I didn’t really get going, then when I had to push – after just an hour and a half – my QT was called by another QT (fantastic) and then my pocket 3s ran into a bigger pair and I was done. The board showed JJ99Q and the dealer tried to convince everyone that it was a split (I tip handsomely for this btw) but obviously the other guy’s tens played. Hey, at least he was reading the hands and not just assuming that no 3 on board means I didn’t improve.
Even with just 40 people, this structure was too fast. Yet, off I go again shortly to give it another go. I had considered waiting until Monday evening after I discovered they had scheduled a 200-max satellite, but if it’s going to be a push fest the smaller field is less likely to be heartbreaking.
So, here’s the live update graph for today’s satellite (and I have set it up with the correct phone number for text updates now!). Blink and you’ll miss it, probably.
I’ve had to set this all up in advance in case I can’t get online while I’m in London. Haven’t even decided if I’m taking my laptop yet, because I can’t check into my hotel until after 1pm and the tournament starts at – obviously - 1pm. So I think I’ll have to travel light.
So here is the live update graph for the benefit of the new and improved 11-man Team Donut: Darren, David, Geoff, Jill, Kevin, Larry, Matt, Paul, Rich, Vicky and Vij. I should get some football shirts made up or something. Who wants to be goalie?
Click the thumbnail graph to see the full size version on chipgraph.com, which I really honestly will finish some time soon, then write the instructions for it and consider making a bit prettier. Meantime, if anyone else wants to give it a try to create your own chip graphs with real time text-message updates, give it a spin and drop me a line if you hit any problems. The main thing – the actual graph – does work!
As things stand, I didn’t quite raise enough stake to play both satellites although it’s close (24% sold, I would need at least 30%) so there’s a chance that I will get more and still be able to play them both anyway. But unless I post here otherwise before kick off, or use one of the first text messages to my chip count graph to announce that I’ll be playing on both Saturday and Sunday, it’s just the one satellite this time.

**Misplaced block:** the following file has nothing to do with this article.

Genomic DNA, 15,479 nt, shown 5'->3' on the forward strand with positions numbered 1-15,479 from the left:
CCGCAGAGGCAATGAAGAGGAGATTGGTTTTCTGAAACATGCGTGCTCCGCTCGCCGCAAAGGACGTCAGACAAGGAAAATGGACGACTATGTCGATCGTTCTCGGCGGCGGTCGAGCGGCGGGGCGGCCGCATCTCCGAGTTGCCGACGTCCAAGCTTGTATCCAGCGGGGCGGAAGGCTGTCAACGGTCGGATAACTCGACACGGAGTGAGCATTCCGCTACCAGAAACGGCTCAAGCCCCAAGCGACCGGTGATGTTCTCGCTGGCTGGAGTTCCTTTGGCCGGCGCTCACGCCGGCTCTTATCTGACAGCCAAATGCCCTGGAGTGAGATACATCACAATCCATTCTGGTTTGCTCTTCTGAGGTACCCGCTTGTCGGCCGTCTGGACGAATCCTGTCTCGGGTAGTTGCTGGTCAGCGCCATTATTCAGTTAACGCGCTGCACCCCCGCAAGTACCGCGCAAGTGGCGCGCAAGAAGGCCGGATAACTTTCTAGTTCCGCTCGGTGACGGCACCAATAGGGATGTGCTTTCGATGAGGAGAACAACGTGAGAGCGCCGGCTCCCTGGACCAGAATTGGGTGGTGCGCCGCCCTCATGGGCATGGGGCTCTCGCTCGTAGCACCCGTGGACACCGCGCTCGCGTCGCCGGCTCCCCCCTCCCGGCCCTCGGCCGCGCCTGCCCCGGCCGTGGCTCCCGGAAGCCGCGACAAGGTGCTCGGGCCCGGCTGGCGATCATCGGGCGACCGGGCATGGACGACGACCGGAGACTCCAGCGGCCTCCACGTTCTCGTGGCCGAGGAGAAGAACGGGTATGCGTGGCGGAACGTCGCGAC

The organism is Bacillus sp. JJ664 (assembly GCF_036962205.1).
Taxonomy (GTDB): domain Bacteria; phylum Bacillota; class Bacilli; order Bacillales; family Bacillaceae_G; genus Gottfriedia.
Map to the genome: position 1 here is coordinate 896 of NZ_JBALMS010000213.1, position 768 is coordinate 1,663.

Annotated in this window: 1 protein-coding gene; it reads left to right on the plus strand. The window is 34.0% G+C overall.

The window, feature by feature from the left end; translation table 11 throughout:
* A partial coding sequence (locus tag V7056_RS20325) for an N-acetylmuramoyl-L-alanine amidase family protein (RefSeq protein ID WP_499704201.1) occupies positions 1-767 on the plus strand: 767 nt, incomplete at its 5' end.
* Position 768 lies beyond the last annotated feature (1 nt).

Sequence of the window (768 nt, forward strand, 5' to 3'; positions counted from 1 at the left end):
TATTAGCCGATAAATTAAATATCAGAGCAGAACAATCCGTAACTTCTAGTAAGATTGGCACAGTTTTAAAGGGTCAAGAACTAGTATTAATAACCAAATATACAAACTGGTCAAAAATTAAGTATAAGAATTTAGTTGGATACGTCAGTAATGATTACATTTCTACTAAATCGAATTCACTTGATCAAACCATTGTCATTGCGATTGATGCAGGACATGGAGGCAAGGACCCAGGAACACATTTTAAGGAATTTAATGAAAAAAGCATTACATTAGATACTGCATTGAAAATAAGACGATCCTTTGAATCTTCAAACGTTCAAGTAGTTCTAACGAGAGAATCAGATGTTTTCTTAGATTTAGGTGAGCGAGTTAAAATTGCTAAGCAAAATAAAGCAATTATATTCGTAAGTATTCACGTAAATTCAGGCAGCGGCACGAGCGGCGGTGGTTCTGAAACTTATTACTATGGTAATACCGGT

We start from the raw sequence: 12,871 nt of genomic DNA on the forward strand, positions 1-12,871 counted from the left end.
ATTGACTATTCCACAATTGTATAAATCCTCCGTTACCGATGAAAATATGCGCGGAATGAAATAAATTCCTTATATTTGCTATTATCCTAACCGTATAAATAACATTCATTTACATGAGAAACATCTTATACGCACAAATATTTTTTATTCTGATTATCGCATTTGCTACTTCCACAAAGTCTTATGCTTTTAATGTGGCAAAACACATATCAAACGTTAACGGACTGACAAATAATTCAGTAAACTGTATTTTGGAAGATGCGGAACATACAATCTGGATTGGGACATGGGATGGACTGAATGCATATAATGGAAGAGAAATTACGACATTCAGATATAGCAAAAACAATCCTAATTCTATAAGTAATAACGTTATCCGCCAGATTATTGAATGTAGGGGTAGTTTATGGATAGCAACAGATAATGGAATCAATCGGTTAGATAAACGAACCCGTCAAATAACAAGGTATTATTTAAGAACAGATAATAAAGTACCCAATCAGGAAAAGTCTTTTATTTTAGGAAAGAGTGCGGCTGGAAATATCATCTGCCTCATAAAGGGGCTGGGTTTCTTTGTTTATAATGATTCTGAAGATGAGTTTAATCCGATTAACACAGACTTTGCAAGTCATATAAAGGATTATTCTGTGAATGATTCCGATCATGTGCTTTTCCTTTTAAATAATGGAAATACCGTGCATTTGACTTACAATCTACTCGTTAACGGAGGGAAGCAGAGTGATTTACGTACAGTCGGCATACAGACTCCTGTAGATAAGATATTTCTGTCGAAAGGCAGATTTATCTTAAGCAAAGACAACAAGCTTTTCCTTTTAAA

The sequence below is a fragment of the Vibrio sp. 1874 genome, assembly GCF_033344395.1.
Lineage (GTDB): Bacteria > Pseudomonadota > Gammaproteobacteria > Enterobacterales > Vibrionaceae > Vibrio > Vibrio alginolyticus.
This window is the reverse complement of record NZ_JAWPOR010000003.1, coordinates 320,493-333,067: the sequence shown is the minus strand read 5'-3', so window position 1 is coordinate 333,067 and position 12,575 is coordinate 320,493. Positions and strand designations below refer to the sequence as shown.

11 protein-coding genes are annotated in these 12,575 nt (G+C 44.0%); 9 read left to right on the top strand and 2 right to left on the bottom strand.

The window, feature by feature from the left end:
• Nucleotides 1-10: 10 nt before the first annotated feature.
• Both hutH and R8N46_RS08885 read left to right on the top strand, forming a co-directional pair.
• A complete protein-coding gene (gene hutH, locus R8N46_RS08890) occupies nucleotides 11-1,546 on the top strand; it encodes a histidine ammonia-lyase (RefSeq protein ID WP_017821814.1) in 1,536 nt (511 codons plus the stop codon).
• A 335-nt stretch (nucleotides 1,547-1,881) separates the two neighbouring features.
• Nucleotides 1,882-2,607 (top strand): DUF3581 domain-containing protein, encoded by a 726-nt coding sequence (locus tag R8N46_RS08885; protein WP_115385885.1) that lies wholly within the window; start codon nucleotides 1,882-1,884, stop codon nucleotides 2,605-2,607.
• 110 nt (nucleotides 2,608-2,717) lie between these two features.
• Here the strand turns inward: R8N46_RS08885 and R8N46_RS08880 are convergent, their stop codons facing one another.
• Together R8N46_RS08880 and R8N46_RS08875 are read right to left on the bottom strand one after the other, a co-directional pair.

I realised that it would be unfair to wait until after I’ve played the first tournament to see if I could convince myself to make up the shortfall, so I have to make this decision before things get going. I have to draw a line somewhere, and I did originally say that it was 30%. As promised, I’ll refund your stake if you only wanted to be involved with the two chances of qualification, rather than the larger share from one satellite. Just make sure a message lands in my mailbox or post a comment here before 1pm Saturday.
I had no joy trying to book a free train this Saturday so I’ll end up travelling on an open ticket, which makes me pretty flexible and so I’ll take donations right up until the last minute. It could still happen! :)
The chap I spoke to at Virgin Trains said he had no idea why every single West Coast train to and from London on Saturday was restricted (Friday and Sunday were just fine) but agreed with me that it was very strange. Something must be going on, but I don’t know what. Usually you can book a ticket right up to 6pm the night before; the seaside trains tend to have limited availability for comp tickets but I’ve not had to pay to get to London at the weekend in a long time!
EDIT @ 9am: I’ve made the 30% so it’s two satellites as planned. Team list above updated
T minus 95, 186 and 305!
Yes really. I have my next three Las Vegas trips booked up, and it feels great.